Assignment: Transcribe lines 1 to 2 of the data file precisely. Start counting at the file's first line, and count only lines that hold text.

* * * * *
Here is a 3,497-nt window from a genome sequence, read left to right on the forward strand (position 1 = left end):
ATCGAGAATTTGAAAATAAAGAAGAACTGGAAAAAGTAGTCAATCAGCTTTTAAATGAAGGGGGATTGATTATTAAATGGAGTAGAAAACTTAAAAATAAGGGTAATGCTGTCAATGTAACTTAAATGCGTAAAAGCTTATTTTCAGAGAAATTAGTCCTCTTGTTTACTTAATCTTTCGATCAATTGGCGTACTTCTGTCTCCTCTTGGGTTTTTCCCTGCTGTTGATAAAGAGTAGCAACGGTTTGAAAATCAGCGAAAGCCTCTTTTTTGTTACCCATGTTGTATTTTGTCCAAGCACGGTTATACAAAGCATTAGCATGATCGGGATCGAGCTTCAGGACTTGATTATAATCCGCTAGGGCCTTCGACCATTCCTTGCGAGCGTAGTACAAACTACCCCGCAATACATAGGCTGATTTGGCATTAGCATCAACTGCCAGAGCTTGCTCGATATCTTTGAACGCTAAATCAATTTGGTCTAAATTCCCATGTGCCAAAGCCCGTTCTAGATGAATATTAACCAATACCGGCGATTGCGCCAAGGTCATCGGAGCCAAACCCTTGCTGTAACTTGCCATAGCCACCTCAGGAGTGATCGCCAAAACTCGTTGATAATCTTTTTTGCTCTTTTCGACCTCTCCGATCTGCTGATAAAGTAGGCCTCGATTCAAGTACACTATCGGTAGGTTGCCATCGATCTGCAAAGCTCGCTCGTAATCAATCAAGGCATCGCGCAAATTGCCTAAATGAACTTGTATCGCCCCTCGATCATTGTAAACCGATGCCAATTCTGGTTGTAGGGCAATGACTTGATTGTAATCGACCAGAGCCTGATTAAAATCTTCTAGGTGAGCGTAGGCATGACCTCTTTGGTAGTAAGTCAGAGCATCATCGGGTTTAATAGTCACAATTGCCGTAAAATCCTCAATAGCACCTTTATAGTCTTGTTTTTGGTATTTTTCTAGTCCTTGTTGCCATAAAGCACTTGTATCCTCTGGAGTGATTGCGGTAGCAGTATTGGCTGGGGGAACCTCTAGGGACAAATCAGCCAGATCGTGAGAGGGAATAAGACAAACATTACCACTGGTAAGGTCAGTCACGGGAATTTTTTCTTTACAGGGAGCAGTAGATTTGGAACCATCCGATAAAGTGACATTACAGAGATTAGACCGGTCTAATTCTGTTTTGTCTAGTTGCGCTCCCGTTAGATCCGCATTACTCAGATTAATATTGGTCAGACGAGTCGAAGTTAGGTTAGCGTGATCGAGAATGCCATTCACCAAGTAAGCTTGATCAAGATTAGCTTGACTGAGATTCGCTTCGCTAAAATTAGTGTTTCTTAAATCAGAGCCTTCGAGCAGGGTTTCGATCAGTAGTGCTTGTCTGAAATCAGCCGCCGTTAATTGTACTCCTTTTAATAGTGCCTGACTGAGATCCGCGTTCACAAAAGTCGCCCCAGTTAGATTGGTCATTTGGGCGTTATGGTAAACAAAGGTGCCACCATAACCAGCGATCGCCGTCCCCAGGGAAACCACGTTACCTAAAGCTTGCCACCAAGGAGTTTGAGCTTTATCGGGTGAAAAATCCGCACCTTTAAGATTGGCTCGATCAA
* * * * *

Here is a 3,497-nt window from a genome sequence, read left to right on the forward strand (position 1 = left end):
ATCGAGAATTTGAAAATAAAGAAGAACTGGAAAAAGTAGTCAATCAGCTTTTAAATGAAGGGGGATTGATTATTAAATGGAGTAGAAAACTTAAAAATAAGGGTAATGCTGTCAATGTAACTTAAATGCGTAAAAGCTTATTTTCAGAGAAATTAGTCCTCTTGTTTACTTAATCTTTCGATCAATTGGCGTACTTCTGTCTCCTCTTGGGTTTTTCCCTGCTGTTGATAAAGAGTAGCAACGGTTTGAAAATCAGCGAAAGCCTCTTTTTTGTTACCCATGTTGTATTTTGTCCAAGCACGGTTATACAAAGCATTAGCATGATCGGGATCGAGCTTCAGGACTTGATTATAATCCGCTAGGGCCTTCGACCATTCCTTGCGAGCGTAGTACAAACTACCCCGCAATACATAGGCTGATTTGGCATTAGCATCAACTGCCAGAGCTTGCTCGATATCTTTGAACGCTAAATCAATTTGGTCTAAATTCCCATGTGCCAAAGCCCGTTCTAGATGAATATTAACCAATACCGGCGATTGCGCCAAGGTCATCGGAGCCAAACCCTTGCTGTAACTTGCCATAGCCACCTCAGGAGTGATCGCCAAAACTCGTTGATAATCTTTTTTGCTCTTTTCGACCTCTCCGATCTGCTGATAAAGTAGGCCTCGATTCAAGTACACTATCGGTAGGTTGCCATCGATCTGCAAAGCTCGCTCGTAATCAATCAAGGCATCGCGCAAATTGCCTAAATGAACTTGTATCGCCCCTCGATCATTGTAAACCGATGCCAATTCTGGTTGTAGGGCAATGACTTGATTGTAATCGACCAGAGCCTGATTAAAATCTTCTAGGTGAGCGTAGGCATGACCTCTTTGGTAGTAAGTCAGAGCATCATCGGGTTTAATAGTCACAATTGCCGTAAAATCCTCAATAGCACCTTTATAGTCTTGTTTTTGGTATTTTTCTAGTCCTTGTTGCCATAAAGCACTTGTATCCTCTGGAGTGATTGCGGTAGCAGTATTGGCTGGGGGAACCTCTAGGGACAAATCAGCCAGATCGTGAGAGGGAATAAGACAAACATTACCACTGGTAAGGTCAGTCACGGGAATTTTTTCTTTACAGGGAGCAGTAGATTTGGAACCATCCGATAAAGTGACATTACAGAGATTAGACCGGTCTAATTCTGTTTTGTCTAGTTGCGCTCCCGTTAGATCCGCATTACTCAGATTAATATTGGTCAGACGAGTCGAAGTTAGGTTAGCGTGATCGAGAATGCCATTCACCAAGTAAGCTTGATCAAGATTAGCTTGACTGAGATTCGCTTCGCTAAAATTAGTGTTTCTTAAATCAGAGCCTTCGAGCAGGGTTTCGATCAGTAGTGCTTGTCTGAAATCAGCCGCCGTTAATTGTACTCCTTTTAATAGTGCCTGACTGAGATCCGCGTTCACAAAAGTCGCCCCAGTTAGATTGGTCATTTGGGCGTTATGGTAAACAAAGGTGCCACCATAACCAGCGATCGCCGTCCCCAGGGAAACCACGTTACCTAAAGCTTGCCACCAAGGAGTTTGAGCTTTATCGGGTGAAAAATCCGCACCTTTAAGATTGGCTCGATCAA